It came as a shock to me, to be playing Uncharted on Sony's new handheld, and feeling like it wasn't at all long ago that I had just taken my new PS3 out of the box, plugged it into my new HDTV, and popped Uncharted: Drake's Fortune into the disc tray and being wowed by my first taste of the HD generation. But that was in 2007, and now it's 2012 and Uncharted is on it's fourth game and now on the PS Vita.
For a start, anyone familiar with Uncharted on PS3 will be right at home with Uncharted on Vita. Do not fret that a different developer is at the helm (from a technical point of view anyhow) because the game's mechanics work as they do on PS3. Drake moves fluidly and is well animated, the cover system works almost the same, and aside from a few technical 'downgrades', you'll notice all the little things that make this an Uncharted game. The game is also a full Uncharted experience, and not downsized attempt. I wasn't keeping count of the hours of how long it took me, but it's as long as any of the other Uncharted games, and the scale is definitely there, especially in the later levels.
Speaking of things that make Uncharted, well, Uncharted, you can't go on without mentioning the graphics. Simply put they're great for a handheld device. Now I've seen people compare the graphics of Golden Abyss to Drakes Fortune, and I can tell you while the Vita version doesn't really hold up as an exact comparison, what it nails is the look. Environments pop, lighting looks natural and character models are great. Some environments look better than others though, but there definitely are times where you'll stop playing to gaze around, just like on the game's console counterparts. You can't really complain about these graphics, because your playing on a handheld, and I've played some PS3 games that look worse- but 1:1 comparisons between PS3 and the VIta aren't there yet (if possible). I think those who'll get the most kick out of these graphics will be PSP gamers like myself, who's last great portable graphical outing was Metal Gear Solid: Peace Walker.
Also note you'll want to play this game with headphones on, because the sound work is really top quality, and I loved the music (as I did in all the Uncharted games).
Story is usually Uncharted's strong point, but Golden Abyss has the weakest story of the franchise. It's not to say that it's a bad story. The game presents it well, and as usual the voice acting is top notch, but I didn't find it nearly as compelling or as well written as the franchises' other entries. I can't quite put it down to one thing, but weaker performances from the game's villains are one reason. Nevertheless, you won't be disappointed but series' fans will notice.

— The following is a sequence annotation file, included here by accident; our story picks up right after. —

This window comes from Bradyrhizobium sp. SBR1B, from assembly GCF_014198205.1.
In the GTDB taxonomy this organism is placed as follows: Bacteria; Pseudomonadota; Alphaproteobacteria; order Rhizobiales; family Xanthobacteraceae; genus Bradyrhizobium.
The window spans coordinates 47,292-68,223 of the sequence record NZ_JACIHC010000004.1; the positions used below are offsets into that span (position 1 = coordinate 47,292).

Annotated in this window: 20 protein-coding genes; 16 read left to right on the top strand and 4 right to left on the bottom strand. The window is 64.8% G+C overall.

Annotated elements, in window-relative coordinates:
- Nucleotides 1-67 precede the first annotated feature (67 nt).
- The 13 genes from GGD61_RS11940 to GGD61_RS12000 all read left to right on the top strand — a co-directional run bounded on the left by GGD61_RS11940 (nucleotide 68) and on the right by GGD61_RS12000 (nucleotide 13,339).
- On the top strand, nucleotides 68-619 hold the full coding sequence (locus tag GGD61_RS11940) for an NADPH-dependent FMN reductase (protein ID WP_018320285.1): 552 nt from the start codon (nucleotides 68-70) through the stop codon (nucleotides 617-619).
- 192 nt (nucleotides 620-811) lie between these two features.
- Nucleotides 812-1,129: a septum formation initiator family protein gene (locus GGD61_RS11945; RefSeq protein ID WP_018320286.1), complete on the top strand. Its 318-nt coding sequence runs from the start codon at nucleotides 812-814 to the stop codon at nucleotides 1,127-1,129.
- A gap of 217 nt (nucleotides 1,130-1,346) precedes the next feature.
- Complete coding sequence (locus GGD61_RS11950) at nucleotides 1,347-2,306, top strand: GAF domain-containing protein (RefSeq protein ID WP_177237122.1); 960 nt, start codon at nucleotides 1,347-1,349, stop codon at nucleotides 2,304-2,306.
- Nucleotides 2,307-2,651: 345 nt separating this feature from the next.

What Golden Abyss does add to the table are a mix of clever and gimmicky use of the Vita's motion and touchscreen controls. You'll notice the clever uses particularly as they relate to SixAxis aiming. The Vita may have dual analogue sticks, but don't mistake this for holding a Dual Shock controller, as you'll find your aim is all over the place. It takes adjustment, but once you've got it nailed the sticks work great, but your aim will be even better on Golden Abyss with the help of the SixAxis, which allows for minute adjustments by moving the screen, which makes aiming extremely accurate when the technique is perfected. Halfway through the game I was taking virtually every enemy down with a headshot using this technique, and it was very satisfying.
The touchscreen is also perfect for solving some of the games puzzles, where instead of moving Drake around to the right 'spots', or pushing things into place, you simply have a top down view where you physically move things into place with your hands, and it works well. With some puzzles though, this implementation becomes annoying, such as when your pulled out of the action to piece together torn up bits of paper.
I also didn't like the use of touchscreen swiping to perform tasks such as chopping bamboo or lifting my lady friend up a ledge. Sure they might sound good on paper, but to me their implementation seemed disjointed and I feel this could easily have been solved by utilising the rear touchpad for gesture control as opposed to making me take my grip of the machine with one hand to dodge an enemy in combat.
However, these gripes are minor when you look at the game as a whole. It represents a brilliant technical achievement from Sony Bend, and great first outing of the franchise on the Vita. I think the importance of Golden Abyss isn't that its simply a great game, but its an earmark of what the Vita is capable of, and has me salivating for the next Vita entry from the talented team at Sony Bend.
Buy it, play it and enjoy it.